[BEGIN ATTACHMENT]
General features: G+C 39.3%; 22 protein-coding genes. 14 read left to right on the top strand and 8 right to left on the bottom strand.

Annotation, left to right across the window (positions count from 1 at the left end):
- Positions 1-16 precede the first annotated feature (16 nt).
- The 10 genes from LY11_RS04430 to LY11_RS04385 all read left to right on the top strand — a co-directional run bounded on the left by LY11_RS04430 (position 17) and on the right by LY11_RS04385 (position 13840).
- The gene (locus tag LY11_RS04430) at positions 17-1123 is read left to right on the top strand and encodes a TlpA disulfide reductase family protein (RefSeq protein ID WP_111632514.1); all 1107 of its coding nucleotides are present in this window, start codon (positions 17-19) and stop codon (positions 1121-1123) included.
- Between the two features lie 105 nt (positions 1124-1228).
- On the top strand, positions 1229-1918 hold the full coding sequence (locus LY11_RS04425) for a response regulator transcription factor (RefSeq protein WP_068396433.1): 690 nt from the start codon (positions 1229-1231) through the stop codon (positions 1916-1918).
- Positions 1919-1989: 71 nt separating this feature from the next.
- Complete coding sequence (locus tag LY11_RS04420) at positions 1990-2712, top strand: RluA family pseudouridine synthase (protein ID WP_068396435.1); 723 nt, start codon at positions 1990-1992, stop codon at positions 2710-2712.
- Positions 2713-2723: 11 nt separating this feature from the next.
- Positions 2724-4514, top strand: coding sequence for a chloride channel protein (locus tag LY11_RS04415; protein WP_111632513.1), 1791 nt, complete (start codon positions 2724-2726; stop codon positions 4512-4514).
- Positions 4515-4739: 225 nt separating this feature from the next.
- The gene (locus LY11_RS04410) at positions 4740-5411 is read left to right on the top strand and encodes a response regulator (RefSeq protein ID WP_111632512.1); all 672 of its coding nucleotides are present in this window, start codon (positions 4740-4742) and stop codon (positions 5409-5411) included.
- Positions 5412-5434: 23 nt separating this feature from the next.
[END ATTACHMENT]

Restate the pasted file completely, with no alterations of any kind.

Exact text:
General features: G+C 39.3%; 22 protein-coding genes. 14 read left to right on the top strand and 8 right to left on the bottom strand.

Annotation, left to right across the window (positions count from 1 at the left end):
- Positions 1-16 precede the first annotated feature (16 nt).
- The 10 genes from LY11_RS04430 to LY11_RS04385 all read left to right on the top strand — a co-directional run bounded on the left by LY11_RS04430 (position 17) and on the right by LY11_RS04385 (position 13840).
- The gene (locus tag LY11_RS04430) at positions 17-1123 is read left to right on the top strand and encodes a TlpA disulfide reductase family protein (RefSeq protein ID WP_111632514.1); all 1107 of its coding nucleotides are present in this window, start codon (positions 17-19) and stop codon (positions 1121-1123) included.
- Between the two features lie 105 nt (positions 1124-1228).
- On the top strand, positions 1229-1918 hold the full coding sequence (locus LY11_RS04425) for a response regulator transcription factor (RefSeq protein WP_068396433.1): 690 nt from the start codon (positions 1229-1231) through the stop codon (positions 1916-1918).
- Positions 1919-1989: 71 nt separating this feature from the next.
- Complete coding sequence (locus tag LY11_RS04420) at positions 1990-2712, top strand: RluA family pseudouridine synthase (protein ID WP_068396435.1); 723 nt, start codon at positions 1990-1992, stop codon at positions 2710-2712.
- Positions 2713-2723: 11 nt separating this feature from the next.
- Positions 2724-4514, top strand: coding sequence for a chloride channel protein (locus tag LY11_RS04415; protein WP_111632513.1), 1791 nt, complete (start codon positions 2724-2726; stop codon positions 4512-4514).
- Positions 4515-4739: 225 nt separating this feature from the next.
- The gene (locus LY11_RS04410) at positions 4740-5411 is read left to right on the top strand and encodes a response regulator (RefSeq protein ID WP_111632512.1); all 672 of its coding nucleotides are present in this window, start codon (positions 4740-4742) and stop codon (positions 5409-5411) included.
- Positions 5412-5434: 23 nt separating this feature from the next.